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Food & Drink

What Happened to the Shopping Baskets at the Uptown Cub?

Someone flashed the Racket Reader Action Desk signal, and we answered.

Alan Stump via Google

As the Racket team hastily developed our business acumen last summer, we became familiar with the term “value proposition statement”—i.e. what you, the reader, gets out of subscribing to the website. How about this one: Racket will deliver reported-out answers to your online befuddlement, no matter how hyper-local or trivial, in under 24 hours. (Please don’t abuse this offer!)

Such a signal flare came into view last night, when someone tagged us in the following thread originated by Minneapolis resident David Cook:

Wielding the mighty powers of journalism, I placed a call to the Uptown Cub this morning. The answer?

Basket thievery!

“Yup [they’re gone], I just ordered 100 of ’em,” a store manager tells us. “Our supplier has just been so behind. I ordered 100 through them and 100 through Amazon, so hopefully they come soon.”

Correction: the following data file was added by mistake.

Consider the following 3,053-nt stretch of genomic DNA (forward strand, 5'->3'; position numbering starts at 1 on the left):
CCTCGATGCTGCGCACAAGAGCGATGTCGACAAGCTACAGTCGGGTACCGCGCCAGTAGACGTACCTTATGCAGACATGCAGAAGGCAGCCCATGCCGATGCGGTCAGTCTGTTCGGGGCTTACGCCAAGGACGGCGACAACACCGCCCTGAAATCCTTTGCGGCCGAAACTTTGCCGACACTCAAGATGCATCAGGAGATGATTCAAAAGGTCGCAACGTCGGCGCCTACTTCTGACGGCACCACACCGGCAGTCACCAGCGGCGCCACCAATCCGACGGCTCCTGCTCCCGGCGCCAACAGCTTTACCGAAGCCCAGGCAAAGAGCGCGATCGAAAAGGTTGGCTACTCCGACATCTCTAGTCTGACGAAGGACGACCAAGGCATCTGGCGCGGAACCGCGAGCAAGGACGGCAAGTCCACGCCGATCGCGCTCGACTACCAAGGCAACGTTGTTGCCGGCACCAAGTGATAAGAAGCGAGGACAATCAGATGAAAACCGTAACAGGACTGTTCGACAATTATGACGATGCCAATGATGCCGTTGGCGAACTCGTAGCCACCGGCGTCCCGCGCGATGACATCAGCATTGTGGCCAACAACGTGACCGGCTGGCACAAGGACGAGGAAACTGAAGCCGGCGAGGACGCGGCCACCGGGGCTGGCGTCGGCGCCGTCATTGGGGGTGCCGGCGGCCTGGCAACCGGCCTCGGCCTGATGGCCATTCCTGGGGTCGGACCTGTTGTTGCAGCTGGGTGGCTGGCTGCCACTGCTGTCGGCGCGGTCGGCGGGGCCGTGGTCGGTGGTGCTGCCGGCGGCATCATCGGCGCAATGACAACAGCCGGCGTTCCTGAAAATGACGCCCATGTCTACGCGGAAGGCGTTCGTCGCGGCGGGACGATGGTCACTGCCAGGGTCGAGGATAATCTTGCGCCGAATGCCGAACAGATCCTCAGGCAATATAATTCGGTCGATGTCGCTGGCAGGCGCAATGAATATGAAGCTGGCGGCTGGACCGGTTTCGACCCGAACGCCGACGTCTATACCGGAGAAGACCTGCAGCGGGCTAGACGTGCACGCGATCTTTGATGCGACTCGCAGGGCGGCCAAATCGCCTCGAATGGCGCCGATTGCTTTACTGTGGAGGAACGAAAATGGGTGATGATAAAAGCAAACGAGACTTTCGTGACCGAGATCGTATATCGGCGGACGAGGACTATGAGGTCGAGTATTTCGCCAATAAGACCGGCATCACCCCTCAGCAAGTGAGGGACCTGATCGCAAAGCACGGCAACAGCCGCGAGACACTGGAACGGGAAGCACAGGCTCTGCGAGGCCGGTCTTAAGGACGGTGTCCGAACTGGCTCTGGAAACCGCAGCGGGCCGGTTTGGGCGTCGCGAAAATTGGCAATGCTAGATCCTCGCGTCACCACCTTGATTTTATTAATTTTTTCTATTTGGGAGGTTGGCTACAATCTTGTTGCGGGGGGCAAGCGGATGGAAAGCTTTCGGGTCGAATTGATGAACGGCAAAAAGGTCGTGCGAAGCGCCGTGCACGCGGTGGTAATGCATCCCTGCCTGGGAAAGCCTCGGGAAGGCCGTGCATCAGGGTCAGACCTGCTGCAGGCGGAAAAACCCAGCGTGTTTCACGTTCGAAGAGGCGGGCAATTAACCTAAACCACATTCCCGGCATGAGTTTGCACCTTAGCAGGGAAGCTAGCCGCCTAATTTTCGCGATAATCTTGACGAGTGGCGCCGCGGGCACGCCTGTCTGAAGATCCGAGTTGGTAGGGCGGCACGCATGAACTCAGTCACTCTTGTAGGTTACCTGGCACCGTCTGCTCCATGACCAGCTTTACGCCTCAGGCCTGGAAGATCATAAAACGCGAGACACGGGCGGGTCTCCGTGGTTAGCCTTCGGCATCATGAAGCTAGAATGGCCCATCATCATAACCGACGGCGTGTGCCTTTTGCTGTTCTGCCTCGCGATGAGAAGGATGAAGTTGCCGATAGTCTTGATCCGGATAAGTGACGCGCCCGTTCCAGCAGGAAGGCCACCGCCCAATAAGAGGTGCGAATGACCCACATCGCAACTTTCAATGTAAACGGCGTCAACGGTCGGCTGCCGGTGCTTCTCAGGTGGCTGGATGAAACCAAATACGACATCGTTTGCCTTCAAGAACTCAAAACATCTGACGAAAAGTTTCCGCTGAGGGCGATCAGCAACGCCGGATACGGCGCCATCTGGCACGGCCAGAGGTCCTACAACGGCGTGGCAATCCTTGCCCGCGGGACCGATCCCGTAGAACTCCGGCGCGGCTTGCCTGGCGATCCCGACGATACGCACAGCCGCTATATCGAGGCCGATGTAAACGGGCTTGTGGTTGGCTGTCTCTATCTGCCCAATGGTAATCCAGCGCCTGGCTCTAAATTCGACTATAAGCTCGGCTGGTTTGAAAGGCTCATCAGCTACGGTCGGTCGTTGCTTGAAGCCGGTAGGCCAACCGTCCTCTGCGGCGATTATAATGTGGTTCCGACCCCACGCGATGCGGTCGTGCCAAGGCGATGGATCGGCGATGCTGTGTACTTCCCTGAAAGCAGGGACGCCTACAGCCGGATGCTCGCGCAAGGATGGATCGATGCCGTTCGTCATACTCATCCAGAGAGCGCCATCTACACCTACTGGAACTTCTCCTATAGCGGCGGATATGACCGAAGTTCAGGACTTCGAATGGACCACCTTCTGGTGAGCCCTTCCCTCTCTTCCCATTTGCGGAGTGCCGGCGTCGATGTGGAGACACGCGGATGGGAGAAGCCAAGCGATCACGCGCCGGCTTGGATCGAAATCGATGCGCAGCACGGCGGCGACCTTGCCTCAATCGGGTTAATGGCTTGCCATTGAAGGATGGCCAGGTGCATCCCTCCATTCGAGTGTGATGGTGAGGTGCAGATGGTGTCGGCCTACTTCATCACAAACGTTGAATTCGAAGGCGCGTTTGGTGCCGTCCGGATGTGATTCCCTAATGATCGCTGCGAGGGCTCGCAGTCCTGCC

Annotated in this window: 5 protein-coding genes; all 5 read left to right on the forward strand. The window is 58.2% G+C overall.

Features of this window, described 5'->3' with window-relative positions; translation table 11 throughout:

The baskets, which cost $22 per piece, were all stolen, the manager reports. He’s unsure why someone would steal them, what practical use the baskets would have around a thief’s home, and, most pressingly, when the replacements will arrive.

Until then, grocery aisle chaos reigns.

“We just got brand-new carts, and those got stolen too,” the manager adds. “I just ordered some, and they’re $40,000 for the new ones.”

A cursory Google search reveals a wave of shopping basket thefts after Connecticut implemented a plastic bag fee in 2020; same deal in Oregon. Minneapolis began enforcing its five-cent bag fee again last October, though it’s unclear whether that spurred shopping basket thefts. In 2011, retiree volunteers in West St. Paul formed a “cart cop” task force to retrieve abandoned shopping carts around the city, the PiPress reports. Perhaps we should deploy those old-timers—who may or may not be getting too old for this shit—onto the streets of Uptown.

Hassled managers and shoppers aside, it seems like Cub Foods can comfortably absorb the basket and cart losses. Sales are up 15% through the pandemic, the Strib recently reported, and executives plan to add to the local grocery empire’s 79 stores.

Craving more Uptown discourse? Revisit our 24 hours in Uptown feature from last summer.